Skip to content. | Skip to navigation

My job explained: Analytical chemist

analytical chemist testtubesAndy Hard explains how an interest in forensics led him to chemistry but his studies inspired him to work on life-saving drugs.

What stage are you up to in your career?

I’ve been with AstraZeneca (a pharmaceutical company) for four years, and in my current role for two. Before this, I did a PhD. I’ve gained a lot of experience in the past four years, particularly as my job is not directly related to the research I did during my PhD. I now get to take responsibility for technical aspects of projects, manage junior members of staff and, evaluate and introduce new technology.

What inspired you to study chemistry?

My GCSE and A-level chemistry teachers were very enthusiastic about their subject, but my main reason for choosing to study chemistry after school was an interest in forensics.

How long did it take to train and what did the training involve?

My undergraduate degree at Bath University took four years, which included a year in industry. I spent this time working at a pharmaceutical company in Switzerland, where I learnt a lot about applying analytical chemistry in an industrial environment. During this year, I also got the chance to pick up German, travel all over Europe at weekends and learn to ski.

After I graduated, I worked in Switzerland before returning to the UK to start my PhD. I did this at the University of East Anglia (UEA) in Norwich. My degree gave me a general training in chemistry and my PhD involved specialist research into novel applications of a particular analytical technique (Raman spectroscopy), but also taught me how to solve complex problems using analytical chemistry.

Can you describe a typical working day?

The main focus of my work is on analytical testing of raw materials and intermediates that are produced during the development of a new drug compound. Sometimes these can be small amounts made by chemists in the lab. Sometimes they might be samples from batches larger than 100kg made in the pilot plant.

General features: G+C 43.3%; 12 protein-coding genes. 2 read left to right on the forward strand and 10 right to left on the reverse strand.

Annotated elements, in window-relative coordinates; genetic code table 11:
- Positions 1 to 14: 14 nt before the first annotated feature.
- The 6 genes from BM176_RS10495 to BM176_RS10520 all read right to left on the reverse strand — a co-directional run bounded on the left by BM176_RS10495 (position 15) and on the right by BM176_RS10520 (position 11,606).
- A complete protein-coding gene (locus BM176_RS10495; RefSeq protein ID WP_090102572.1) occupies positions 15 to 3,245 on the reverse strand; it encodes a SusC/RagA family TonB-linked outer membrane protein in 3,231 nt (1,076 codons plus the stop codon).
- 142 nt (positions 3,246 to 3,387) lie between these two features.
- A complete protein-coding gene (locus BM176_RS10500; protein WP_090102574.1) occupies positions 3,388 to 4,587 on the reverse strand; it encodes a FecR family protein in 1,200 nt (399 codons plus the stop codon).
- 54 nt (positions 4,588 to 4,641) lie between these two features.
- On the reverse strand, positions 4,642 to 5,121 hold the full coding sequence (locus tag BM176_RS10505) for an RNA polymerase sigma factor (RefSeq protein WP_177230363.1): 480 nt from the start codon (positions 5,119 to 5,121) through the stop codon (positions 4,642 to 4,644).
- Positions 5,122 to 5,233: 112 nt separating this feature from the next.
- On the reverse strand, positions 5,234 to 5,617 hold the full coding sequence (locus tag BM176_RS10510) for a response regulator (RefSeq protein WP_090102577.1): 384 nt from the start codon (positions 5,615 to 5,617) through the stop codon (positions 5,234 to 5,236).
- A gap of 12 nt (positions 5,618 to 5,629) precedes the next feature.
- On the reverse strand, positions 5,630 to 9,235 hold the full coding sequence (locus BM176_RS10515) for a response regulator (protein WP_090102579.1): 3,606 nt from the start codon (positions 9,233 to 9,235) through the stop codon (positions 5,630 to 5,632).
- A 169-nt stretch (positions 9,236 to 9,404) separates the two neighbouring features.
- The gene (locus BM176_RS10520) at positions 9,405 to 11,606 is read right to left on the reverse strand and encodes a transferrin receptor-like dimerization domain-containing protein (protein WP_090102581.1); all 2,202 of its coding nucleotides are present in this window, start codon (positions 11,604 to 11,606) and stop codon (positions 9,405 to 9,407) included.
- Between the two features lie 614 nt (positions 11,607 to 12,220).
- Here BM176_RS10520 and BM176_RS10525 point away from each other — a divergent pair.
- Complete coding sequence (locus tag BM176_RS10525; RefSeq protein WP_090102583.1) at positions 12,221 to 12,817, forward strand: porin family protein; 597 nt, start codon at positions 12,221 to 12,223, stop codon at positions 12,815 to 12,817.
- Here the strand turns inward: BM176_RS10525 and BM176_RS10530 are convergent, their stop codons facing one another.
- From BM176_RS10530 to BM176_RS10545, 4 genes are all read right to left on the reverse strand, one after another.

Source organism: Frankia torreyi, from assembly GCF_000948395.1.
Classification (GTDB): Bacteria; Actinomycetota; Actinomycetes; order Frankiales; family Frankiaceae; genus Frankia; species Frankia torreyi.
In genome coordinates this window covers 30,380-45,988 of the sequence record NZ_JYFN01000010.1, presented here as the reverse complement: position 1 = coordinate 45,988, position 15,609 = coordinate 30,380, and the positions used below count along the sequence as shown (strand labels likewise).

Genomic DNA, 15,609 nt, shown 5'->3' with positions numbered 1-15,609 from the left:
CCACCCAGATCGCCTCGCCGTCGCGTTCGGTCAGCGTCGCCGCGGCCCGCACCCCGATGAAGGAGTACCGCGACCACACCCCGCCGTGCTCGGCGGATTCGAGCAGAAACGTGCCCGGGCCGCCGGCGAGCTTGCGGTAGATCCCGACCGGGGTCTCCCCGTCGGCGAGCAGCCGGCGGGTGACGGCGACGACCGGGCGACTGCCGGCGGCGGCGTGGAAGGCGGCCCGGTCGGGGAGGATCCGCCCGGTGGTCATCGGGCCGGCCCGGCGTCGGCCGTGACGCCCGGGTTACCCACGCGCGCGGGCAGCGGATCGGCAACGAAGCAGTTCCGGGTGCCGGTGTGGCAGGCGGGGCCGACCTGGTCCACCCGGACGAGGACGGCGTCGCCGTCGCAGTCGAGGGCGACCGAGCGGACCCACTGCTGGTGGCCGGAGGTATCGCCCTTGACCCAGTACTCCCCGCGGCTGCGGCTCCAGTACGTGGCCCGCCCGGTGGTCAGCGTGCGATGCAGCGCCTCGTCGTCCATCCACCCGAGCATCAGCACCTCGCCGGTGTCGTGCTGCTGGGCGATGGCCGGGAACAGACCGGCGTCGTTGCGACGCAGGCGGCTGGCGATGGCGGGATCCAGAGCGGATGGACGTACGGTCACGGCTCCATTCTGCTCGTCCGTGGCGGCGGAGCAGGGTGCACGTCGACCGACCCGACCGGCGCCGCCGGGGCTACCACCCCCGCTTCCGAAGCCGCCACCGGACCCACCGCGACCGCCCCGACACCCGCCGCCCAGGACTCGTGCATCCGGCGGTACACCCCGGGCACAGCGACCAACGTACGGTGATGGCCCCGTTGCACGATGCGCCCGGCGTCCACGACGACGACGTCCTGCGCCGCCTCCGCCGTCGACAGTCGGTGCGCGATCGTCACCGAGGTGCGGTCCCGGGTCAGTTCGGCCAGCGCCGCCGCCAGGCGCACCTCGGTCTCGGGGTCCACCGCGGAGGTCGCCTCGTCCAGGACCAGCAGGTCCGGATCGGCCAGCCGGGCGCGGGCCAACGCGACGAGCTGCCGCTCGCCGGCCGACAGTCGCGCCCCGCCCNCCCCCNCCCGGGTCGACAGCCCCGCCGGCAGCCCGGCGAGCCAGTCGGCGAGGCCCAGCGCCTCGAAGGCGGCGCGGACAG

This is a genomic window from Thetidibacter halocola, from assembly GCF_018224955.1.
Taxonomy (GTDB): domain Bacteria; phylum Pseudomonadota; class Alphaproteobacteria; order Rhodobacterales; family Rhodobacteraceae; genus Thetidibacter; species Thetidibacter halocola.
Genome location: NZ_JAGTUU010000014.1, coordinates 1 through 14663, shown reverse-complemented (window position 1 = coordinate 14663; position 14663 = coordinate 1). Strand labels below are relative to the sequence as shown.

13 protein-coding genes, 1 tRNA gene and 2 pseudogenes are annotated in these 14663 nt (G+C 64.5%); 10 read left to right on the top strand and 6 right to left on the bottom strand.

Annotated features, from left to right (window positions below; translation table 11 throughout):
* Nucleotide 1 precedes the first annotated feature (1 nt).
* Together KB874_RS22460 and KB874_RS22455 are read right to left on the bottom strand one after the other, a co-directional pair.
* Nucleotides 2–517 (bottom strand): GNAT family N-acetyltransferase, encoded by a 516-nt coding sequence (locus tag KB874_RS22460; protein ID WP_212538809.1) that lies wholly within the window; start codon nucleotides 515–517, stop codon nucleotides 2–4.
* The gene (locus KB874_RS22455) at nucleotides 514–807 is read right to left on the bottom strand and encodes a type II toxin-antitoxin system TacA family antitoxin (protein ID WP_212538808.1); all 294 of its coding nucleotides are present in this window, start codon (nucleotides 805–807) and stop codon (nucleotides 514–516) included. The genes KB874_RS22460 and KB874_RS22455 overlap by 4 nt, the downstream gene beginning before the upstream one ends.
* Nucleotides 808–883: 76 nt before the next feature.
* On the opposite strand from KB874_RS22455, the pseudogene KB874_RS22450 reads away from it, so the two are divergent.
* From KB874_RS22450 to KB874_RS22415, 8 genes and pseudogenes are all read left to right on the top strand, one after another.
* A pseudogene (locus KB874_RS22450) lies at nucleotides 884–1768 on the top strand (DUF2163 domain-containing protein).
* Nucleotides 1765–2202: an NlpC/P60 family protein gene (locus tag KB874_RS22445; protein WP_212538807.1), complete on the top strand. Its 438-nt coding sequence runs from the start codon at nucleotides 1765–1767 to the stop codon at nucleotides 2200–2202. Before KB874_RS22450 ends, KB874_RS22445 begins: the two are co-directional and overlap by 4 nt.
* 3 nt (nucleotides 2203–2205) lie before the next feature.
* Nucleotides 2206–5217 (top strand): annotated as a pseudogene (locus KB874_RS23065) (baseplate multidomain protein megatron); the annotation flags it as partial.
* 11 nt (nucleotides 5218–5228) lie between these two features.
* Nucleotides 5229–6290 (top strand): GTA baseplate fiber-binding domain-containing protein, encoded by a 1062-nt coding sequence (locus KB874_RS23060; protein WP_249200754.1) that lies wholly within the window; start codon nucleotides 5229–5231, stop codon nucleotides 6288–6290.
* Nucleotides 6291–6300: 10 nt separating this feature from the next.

Usually I am trying to identify impurities or work out the total amount of impurities present in a sample. Drug projects tend to move quite quickly, so the emphasis of my work can change on a daily basis. They also tend to involve quite a lot of meetings about the best ways to make particular compounds and the levels of impurities that should or should not be present in them.

What's the best thing about your job?

I really enjoy getting my teeth into a challenging problem. As an analytical chemist, my job is all about finding exactly what is in a particular sample – I find it much more satisfying to be able to tell someone what is in the white powder (or black sludge) that they have made, than being able to make the same thing myself. In order to do this you often get to use very advanced instruments that are capable of detecting very small amounts of a material or probing very small changes in the chemical structure of a material.

Have there been any challenges in getting to where you are now?

The main challenge facing someone trying to get a job in the pharmaceutical industry is the competition for work. The standard of applicants is always very high. In order to have a chance of getting a job, you have to stand out from the crowd and also perform very well during interviews.

To do well in interviews, the key is preparation. It’s a good idea to research the company and technical areas you are likely to be asked about in interviews. It is also helpful to have examples of things you have done in the past that show skills such as problem solving or team-working. To get selected for interview in the first place, your CV needs to stand out from the many others that will have applied. It particularly helps to have some relevant experience, whether from a year in industry, a summer job or some voluntary work.

What qualities and skills do you think are important for your role?

Flexibility, because things can change quickly. Patience, because sometimes things don’t change quickly enough. Perseverance, because not everything works first time. Good communication skills, because almost all the work is based around working in teams. You need to be able to explain your work quickly and clearly both verbally and in writing to people who may not be experts.

As an analytical chemist it is important to have an inquisitive mindset so that you are always questioning the meaning of your experimental results.

What advice would you give to someone thinking about following in your footsteps?

If you decide to start a PhD, be 100% sure it is the right thing for you to do. When you do start, work hard in the first year – three years seems like a long time, but it isn’t in reality.

When you are studying, take any chance you get to work in an industrial lab, because it will really help you get a job when you qualify.

What difference do chemists make to society?

I love the thought that my time at university, which was a lot of fun, has allowed me to get a job working on potential new drugs which could benefit many thousands of sick people all over the world. Without the skills of chemists at making and testing the quality of those drugs, the treatment of many diseases, such as cancer, would be far less successful than it is today.